Statistics reveal that having a good healthy body prolongs an individual’s life by 70%. So, are you a parent seeking to improve your teenager’s health? Perhaps you should consider using Body Mass Index (BMI) to monitor their weight. Basically, BMI is an individual’s body weight in kilograms divided by the squire of height, which is of course in meters. So, how do you use this sophisticated device on your teenager? Its criterion is similar to that of measuring low and high blood sugars. It relies on simply recording the highs and lows of the body’s metabolism. To help you get a good understanding of what is BMI and how it operates, take a peek at the detailed review below.
As mentioned earlier, BMI is an individual’s weight in Kilogram divided by his or height in meters. To measure these, a simple gadget is provided by the doctor. Meaning you will first make a visit to the doctor before you can take measurements. The gadget can also be used to measure both teens and children. Note that, kids who measure at the 85th and 94th percentile mark are considered to be either overweight or with excess fats in their bodies. In case you find your kid to have such readings, it is always necessary to apply the required precautions to avoid weight-related diseases and other health issues. On the other hand, falling under the radar might also put your kid at risk for underweight health-related issues.
Statistics reveal that BMI does not measure fat directly. It records body changes such as skin fold thickness, dual energy x-ray absorptiometry (DXA), and biometrical impendence. Before heading to how it operates, note that this method is not perfect in measuring your actual teen’s body fat but it provides a fairly accurate assessment of how much fat is contained in your teen’s body. Also, girls grow sooner than boys, and therefore, their BMI readings will definitely vary. For this reason, consulting with your doctor prior to using the gadget on your teenager is necessary.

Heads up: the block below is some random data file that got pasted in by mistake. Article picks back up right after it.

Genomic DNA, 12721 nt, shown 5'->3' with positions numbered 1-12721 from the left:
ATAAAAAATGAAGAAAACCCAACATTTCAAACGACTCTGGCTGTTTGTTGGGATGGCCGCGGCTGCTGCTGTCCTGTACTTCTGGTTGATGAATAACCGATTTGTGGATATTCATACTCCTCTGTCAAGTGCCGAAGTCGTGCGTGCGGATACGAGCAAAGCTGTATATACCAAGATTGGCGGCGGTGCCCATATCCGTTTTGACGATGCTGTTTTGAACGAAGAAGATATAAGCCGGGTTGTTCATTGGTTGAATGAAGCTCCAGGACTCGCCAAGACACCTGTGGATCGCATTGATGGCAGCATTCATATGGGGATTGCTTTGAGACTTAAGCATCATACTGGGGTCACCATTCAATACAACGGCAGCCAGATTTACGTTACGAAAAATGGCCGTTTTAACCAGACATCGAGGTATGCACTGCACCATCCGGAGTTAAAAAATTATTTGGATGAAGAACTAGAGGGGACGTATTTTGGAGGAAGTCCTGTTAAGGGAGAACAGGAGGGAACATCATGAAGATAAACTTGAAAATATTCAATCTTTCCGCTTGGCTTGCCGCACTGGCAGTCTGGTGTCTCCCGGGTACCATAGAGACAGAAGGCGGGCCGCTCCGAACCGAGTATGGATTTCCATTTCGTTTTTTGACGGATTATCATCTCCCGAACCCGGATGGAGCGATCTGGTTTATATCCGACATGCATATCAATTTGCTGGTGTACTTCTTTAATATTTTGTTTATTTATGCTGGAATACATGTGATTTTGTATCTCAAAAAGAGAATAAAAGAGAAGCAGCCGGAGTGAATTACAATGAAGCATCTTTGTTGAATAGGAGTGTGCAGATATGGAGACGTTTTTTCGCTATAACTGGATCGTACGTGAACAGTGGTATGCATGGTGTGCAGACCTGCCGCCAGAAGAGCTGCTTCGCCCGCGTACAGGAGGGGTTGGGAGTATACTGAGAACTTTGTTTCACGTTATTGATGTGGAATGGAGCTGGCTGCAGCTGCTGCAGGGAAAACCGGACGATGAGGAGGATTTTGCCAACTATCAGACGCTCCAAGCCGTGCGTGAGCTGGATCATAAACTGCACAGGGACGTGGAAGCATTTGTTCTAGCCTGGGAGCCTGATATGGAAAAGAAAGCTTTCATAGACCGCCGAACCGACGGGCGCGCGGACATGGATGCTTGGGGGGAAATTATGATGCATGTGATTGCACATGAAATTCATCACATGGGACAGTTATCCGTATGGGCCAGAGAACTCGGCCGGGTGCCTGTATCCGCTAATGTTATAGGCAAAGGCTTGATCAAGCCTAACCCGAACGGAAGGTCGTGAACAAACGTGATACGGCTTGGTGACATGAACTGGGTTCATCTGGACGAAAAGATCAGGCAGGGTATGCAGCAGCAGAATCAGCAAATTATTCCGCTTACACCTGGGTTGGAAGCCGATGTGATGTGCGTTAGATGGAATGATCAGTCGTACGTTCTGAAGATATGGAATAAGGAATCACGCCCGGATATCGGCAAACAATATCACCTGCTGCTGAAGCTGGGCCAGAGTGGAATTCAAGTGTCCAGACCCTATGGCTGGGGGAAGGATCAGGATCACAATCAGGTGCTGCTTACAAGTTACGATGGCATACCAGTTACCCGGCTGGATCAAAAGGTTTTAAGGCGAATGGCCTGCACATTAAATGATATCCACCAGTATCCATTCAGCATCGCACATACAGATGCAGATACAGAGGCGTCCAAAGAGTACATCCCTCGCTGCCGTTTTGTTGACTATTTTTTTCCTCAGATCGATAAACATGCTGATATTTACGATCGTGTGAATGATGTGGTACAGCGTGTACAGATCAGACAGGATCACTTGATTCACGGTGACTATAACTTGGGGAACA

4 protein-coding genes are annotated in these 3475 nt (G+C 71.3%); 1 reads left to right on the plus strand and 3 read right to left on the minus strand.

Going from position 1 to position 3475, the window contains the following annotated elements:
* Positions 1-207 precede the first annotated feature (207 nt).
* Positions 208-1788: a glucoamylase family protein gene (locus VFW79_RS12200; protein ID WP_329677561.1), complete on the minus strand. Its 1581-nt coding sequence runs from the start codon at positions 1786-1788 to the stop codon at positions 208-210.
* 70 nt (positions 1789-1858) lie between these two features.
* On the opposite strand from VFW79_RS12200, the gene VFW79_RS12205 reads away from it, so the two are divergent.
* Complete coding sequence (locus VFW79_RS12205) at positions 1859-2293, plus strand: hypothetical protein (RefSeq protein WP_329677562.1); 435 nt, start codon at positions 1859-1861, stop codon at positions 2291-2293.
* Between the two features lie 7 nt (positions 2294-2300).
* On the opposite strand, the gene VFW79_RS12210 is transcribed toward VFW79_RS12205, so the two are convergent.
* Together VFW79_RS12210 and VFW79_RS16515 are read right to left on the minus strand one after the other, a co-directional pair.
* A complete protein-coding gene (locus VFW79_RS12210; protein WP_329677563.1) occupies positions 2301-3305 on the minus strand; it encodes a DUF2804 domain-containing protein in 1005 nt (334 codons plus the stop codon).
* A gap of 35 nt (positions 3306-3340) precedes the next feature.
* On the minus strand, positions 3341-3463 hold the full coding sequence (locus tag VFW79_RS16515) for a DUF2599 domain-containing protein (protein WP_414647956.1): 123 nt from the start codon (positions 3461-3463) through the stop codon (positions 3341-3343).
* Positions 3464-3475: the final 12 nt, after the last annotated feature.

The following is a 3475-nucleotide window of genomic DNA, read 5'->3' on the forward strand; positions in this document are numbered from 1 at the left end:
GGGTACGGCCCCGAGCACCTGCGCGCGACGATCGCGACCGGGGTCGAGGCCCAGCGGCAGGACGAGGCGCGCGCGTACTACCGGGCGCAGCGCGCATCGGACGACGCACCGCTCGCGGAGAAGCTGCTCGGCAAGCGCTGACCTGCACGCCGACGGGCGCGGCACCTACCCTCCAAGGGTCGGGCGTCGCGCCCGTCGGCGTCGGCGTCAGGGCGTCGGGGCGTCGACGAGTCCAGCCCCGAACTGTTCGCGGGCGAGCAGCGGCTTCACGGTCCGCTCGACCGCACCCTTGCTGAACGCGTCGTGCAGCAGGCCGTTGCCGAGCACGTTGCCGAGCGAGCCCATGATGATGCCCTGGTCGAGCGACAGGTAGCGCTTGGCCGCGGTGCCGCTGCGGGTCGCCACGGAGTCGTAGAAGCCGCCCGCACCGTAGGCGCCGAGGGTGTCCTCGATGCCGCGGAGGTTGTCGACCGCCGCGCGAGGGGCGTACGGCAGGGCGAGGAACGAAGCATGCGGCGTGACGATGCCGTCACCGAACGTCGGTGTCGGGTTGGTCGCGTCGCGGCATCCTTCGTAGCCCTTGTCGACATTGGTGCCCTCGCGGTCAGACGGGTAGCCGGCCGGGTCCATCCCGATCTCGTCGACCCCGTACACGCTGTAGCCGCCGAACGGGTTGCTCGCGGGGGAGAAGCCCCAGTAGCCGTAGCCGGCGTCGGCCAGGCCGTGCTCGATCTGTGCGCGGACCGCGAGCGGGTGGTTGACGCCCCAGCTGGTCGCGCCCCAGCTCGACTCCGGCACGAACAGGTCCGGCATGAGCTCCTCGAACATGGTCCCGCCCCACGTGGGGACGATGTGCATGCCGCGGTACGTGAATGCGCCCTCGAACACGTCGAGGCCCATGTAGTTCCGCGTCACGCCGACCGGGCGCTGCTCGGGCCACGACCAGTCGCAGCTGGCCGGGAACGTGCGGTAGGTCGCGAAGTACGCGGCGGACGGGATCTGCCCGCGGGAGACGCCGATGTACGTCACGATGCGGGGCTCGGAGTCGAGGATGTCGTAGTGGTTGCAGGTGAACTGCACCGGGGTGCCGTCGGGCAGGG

BMI percentile interpretation and how it works
Calculating BMI is quite simple. In fact, as a teenager, you can do it without the help of your parents. Nonetheless, how do you interpret the readings? After taking the required measurements, you can either calculate manually or use the severally free online calculators. You will realize that the readings will be expressed in form of a percentile. These
percentiles are simply an indication of an individual’s overall health. The measurements range from 1 to 100. If your measurement falls between 5th to less than the 85th percentile you are considered healthy. In other words, it is regarded as the normal percentile. To be considered overweight, your readings should read between 85th to less than the 95thpercentile. On extreme cases, where an individual is considered obese, readings should be equal to or greater than the 95thpercentile. BMI readings of less than the 5th percentile are considered underweight.
However, do these readings apply to adults, kids, and teenagers? The answer is quite simple. BMI readings vary from one age group to the other.